You will see the phrase "Disassembly of section" numerous times in this file. It is easy to see how the variables and executable code relate between main.c and main.o.S. Take note that that the addresses in each section are starting at 0x00000000. This is because the object has not been "located". Each of these sections must be inserted into Flash Memory or SRAM at specific locations. This is the job of the linker and the linker script.


Now that you have an understanding of why linking is important I can explain what a linker script is. When you compile your program, you will end up with numerous object files that must be combined into one executable (memory space). This is known as linking. The linker needs to have an understanding of how big your flash memory is, how much RAM you have and where it should be putting the various sections. It is the job of the linker script to let the GNU Linker know where to locate the various sections of your binary. I will present a linker script that I have written for my C Runtime (more on this later).
 * Linker script for SAM4E16E

    rom (rx)  : ORIGIN = 0x00400000, LENGTH = 0x00100000
    ram (rwx) : ORIGIN = 0x20000000, LENGTH = 0x00002000

_stackStart = ALIGN (ORIGIN(ram) + LENGTH(ram), 8);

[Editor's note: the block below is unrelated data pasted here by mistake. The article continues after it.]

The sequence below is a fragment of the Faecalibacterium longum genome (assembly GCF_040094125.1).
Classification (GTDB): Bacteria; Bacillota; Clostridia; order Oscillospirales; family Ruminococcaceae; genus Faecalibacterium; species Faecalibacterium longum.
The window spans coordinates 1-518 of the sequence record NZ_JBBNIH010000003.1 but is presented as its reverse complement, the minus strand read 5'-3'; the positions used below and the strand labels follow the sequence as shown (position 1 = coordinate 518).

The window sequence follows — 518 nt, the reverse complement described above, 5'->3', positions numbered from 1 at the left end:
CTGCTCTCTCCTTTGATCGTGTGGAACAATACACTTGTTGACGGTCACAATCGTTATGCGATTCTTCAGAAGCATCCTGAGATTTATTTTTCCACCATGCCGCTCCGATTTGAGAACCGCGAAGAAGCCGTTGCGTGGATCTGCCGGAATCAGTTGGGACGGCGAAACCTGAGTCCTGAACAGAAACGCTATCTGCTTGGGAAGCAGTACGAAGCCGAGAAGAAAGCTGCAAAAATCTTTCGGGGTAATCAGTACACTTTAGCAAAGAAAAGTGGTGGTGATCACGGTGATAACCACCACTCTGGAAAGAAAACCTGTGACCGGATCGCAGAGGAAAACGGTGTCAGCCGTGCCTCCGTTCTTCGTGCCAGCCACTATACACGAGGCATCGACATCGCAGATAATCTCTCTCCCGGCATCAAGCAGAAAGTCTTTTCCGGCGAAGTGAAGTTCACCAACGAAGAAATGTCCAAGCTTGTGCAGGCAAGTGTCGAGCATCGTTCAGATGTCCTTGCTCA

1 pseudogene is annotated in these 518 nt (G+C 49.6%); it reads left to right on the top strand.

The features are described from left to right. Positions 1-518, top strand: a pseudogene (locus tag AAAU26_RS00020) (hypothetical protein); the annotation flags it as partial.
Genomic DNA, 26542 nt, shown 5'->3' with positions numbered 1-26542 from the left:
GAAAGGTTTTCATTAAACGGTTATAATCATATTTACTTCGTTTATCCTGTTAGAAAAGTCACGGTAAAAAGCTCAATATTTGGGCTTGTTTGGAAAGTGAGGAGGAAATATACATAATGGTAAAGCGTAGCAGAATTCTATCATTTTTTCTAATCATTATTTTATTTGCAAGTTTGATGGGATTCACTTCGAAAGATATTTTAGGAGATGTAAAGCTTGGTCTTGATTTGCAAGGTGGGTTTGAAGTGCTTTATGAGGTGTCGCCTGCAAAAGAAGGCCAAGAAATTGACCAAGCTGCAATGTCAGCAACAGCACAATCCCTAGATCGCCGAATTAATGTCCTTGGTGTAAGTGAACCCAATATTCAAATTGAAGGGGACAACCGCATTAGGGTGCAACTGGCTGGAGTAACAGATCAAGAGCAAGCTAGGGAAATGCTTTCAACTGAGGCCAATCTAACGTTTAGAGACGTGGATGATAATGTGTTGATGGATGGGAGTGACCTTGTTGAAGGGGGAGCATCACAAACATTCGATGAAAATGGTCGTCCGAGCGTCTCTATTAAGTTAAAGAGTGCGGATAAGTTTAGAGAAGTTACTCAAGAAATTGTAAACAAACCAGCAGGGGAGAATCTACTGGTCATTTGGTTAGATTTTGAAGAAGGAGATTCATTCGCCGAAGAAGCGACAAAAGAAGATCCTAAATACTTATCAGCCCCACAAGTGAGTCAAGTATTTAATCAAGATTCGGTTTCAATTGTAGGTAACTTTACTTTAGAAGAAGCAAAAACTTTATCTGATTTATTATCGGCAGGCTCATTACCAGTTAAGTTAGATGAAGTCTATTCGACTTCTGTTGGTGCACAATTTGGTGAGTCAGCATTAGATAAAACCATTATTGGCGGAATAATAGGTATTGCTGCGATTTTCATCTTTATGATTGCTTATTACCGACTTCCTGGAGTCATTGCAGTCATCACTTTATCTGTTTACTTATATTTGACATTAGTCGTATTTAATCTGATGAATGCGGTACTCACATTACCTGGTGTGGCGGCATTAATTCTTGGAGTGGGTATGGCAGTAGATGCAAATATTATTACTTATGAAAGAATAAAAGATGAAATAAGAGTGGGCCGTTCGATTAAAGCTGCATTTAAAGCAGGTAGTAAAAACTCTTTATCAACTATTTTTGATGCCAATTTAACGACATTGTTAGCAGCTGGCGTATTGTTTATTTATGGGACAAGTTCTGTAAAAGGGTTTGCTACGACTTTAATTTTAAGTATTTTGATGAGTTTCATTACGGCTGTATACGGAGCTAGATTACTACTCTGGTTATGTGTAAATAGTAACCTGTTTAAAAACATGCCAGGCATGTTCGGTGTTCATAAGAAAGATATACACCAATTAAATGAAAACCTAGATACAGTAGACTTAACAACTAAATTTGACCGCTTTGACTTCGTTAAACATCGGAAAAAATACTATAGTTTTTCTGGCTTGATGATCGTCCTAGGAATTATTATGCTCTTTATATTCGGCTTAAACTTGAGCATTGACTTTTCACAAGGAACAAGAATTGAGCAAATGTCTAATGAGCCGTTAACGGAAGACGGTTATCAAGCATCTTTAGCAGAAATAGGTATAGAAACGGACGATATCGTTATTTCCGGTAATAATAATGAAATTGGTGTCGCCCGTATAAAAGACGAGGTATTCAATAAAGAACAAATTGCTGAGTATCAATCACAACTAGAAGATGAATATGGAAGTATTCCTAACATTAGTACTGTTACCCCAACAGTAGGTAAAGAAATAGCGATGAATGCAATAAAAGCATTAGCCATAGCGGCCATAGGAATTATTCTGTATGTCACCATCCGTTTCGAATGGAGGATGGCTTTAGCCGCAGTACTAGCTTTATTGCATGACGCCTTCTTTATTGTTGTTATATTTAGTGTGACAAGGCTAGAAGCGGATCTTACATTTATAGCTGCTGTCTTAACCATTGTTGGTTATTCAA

In the MEMORY section we tell the linker what types of memory we have available. In the SAM4E we have ROM that is read-execute only. We also have RAM that is read-write-execute. We also indicate the start addresses and length of these memory segments. This information comes from the SAM4E datasheet (page 58).

I have also defined the default value of the stack pointer to be at the end of RAM. The stack on ARM processors grows downwards. This means that I essentially have no heap.

    .text : {
     } > rom
    . = ALIGN(4);
    _startFlashData = .;

I have defined three sections in my linker script. On line 4, I indicate that I wish to create a section named .text. In this data segment I am inserting a user defined section named 'vectorTable'. You will see this again in the C Runtime. I am also inserting the .text and .rodata sections that I presented earlier. On line 8 I am instructing the linker to insert these three sections into ROM which was defined in the MEMORY area.